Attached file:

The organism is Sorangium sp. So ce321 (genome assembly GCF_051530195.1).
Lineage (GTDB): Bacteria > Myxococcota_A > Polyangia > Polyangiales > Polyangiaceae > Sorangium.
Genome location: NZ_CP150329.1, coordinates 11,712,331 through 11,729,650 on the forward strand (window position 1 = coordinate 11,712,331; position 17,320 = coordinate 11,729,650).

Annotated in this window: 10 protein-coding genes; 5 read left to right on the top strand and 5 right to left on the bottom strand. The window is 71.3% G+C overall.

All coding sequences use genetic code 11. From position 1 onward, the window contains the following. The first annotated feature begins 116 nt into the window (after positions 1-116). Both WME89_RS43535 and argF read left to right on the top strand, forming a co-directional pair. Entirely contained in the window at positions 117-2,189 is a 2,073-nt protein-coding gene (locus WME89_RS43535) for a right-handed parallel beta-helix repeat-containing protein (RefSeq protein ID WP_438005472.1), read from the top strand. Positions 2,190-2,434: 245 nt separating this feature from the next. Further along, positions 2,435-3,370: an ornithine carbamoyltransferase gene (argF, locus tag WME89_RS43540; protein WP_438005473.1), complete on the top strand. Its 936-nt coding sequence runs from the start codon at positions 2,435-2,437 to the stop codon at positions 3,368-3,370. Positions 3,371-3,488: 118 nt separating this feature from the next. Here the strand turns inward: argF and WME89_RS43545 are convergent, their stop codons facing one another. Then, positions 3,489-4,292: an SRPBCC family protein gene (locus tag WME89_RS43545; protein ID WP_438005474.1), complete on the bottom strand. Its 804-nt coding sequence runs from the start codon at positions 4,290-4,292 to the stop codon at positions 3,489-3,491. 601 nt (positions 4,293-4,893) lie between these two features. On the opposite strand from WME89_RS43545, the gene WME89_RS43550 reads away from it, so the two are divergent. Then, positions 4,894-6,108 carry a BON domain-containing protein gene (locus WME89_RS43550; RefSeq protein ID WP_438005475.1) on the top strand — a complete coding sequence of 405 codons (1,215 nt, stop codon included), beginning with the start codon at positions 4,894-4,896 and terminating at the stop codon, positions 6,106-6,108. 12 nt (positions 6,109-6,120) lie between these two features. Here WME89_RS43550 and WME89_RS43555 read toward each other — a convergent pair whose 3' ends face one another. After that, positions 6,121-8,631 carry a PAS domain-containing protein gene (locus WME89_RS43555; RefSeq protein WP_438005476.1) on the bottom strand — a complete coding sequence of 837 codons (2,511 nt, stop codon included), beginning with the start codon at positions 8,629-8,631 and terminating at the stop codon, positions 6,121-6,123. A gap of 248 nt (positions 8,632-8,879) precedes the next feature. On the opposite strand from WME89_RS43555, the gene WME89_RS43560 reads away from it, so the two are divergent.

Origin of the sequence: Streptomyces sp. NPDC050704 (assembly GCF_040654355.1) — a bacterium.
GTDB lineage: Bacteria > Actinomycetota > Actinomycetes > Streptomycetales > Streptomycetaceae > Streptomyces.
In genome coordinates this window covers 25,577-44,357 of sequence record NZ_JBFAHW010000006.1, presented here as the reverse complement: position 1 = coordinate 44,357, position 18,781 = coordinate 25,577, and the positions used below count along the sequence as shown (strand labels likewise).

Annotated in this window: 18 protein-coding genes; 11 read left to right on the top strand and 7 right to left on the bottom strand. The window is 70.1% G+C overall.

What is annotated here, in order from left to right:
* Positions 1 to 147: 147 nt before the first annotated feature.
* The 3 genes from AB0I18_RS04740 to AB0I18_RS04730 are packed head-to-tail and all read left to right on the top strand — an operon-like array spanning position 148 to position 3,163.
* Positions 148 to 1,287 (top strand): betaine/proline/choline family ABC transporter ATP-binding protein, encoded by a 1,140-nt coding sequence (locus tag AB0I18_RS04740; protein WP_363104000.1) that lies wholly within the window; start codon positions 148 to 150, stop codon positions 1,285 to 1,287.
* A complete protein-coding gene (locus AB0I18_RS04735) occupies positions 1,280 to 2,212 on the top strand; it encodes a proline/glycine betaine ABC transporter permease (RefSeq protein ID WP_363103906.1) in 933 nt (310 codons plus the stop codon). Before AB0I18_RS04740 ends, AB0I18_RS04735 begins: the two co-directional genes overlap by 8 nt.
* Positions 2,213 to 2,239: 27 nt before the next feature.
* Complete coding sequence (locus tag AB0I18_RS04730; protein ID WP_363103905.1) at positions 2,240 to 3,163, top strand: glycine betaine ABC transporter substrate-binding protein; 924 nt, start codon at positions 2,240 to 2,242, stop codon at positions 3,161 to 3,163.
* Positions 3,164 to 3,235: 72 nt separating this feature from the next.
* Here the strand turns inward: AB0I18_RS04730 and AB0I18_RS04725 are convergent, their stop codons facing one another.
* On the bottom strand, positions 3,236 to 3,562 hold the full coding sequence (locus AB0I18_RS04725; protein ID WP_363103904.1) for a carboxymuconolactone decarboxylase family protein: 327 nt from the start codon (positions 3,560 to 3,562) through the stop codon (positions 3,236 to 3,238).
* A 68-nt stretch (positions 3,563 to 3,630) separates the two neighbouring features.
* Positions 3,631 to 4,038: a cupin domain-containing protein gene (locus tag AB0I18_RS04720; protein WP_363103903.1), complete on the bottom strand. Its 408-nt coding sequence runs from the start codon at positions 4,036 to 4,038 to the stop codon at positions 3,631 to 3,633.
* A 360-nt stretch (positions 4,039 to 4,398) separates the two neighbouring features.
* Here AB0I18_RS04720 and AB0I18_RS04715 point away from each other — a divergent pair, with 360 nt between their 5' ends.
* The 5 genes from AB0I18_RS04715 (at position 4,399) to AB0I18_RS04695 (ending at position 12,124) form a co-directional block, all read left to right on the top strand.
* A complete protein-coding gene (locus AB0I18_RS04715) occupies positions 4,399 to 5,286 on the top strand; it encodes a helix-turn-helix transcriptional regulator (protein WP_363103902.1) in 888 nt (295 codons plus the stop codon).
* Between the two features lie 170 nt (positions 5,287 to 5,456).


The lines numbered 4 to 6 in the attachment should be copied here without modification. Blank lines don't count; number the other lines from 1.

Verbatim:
Annotated in this window: 10 protein-coding genes; 5 read left to right on the top strand and 5 right to left on the bottom strand. The window is 71.3% G+C overall.

All coding sequences use genetic code 11. From position 1 onward, the window contains the following. The first annotated feature begins 116 nt into the window (after positions 1-116). Both WME89_RS43535 and argF read left to right on the top strand, forming a co-directional pair. Entirely contained in the window at positions 117-2,189 is a 2,073-nt protein-coding gene (locus WME89_RS43535) for a right-handed parallel beta-helix repeat-containing protein (RefSeq protein ID WP_438005472.1), read from the top strand. Positions 2,190-2,434: 245 nt separating this feature from the next. Further along, positions 2,435-3,370: an ornithine carbamoyltransferase gene (argF, locus tag WME89_RS43540; protein WP_438005473.1), complete on the top strand. Its 936-nt coding sequence runs from the start codon at positions 2,435-2,437 to the stop codon at positions 3,368-3,370. Positions 3,371-3,488: 118 nt separating this feature from the next. Here the strand turns inward: argF and WME89_RS43545 are convergent, their stop codons facing one another. Then, positions 3,489-4,292: an SRPBCC family protein gene (locus tag WME89_RS43545; protein ID WP_438005474.1), complete on the bottom strand. Its 804-nt coding sequence runs from the start codon at positions 4,290-4,292 to the stop codon at positions 3,489-3,491. 601 nt (positions 4,293-4,893) lie between these two features. On the opposite strand from WME89_RS43545, the gene WME89_RS43550 reads away from it, so the two are divergent. Then, positions 4,894-6,108 carry a BON domain-containing protein gene (locus WME89_RS43550; RefSeq protein ID WP_438005475.1) on the top strand — a complete coding sequence of 405 codons (1,215 nt, stop codon included), beginning with the start codon at positions 4,894-4,896 and terminating at the stop codon, positions 6,106-6,108. 12 nt (positions 6,109-6,120) lie between these two features. Here WME89_RS43550 and WME89_RS43555 read toward each other — a convergent pair whose 3' ends face one another. After that, positions 6,121-8,631 carry a PAS domain-containing protein gene (locus WME89_RS43555; RefSeq protein WP_438005476.1) on the bottom strand — a complete coding sequence of 837 codons (2,511 nt, stop codon included), beginning with the start codon at positions 8,629-8,631 and terminating at the stop codon, positions 6,121-6,123. A gap of 248 nt (positions 8,632-8,879) precedes the next feature. On the opposite strand from WME89_RS43555, the gene WME89_RS43560 reads away from it, so the two are divergent.

Origin of the sequence: Streptomyces sp. NPDC050704 (assembly GCF_040654355.1) — a bacterium.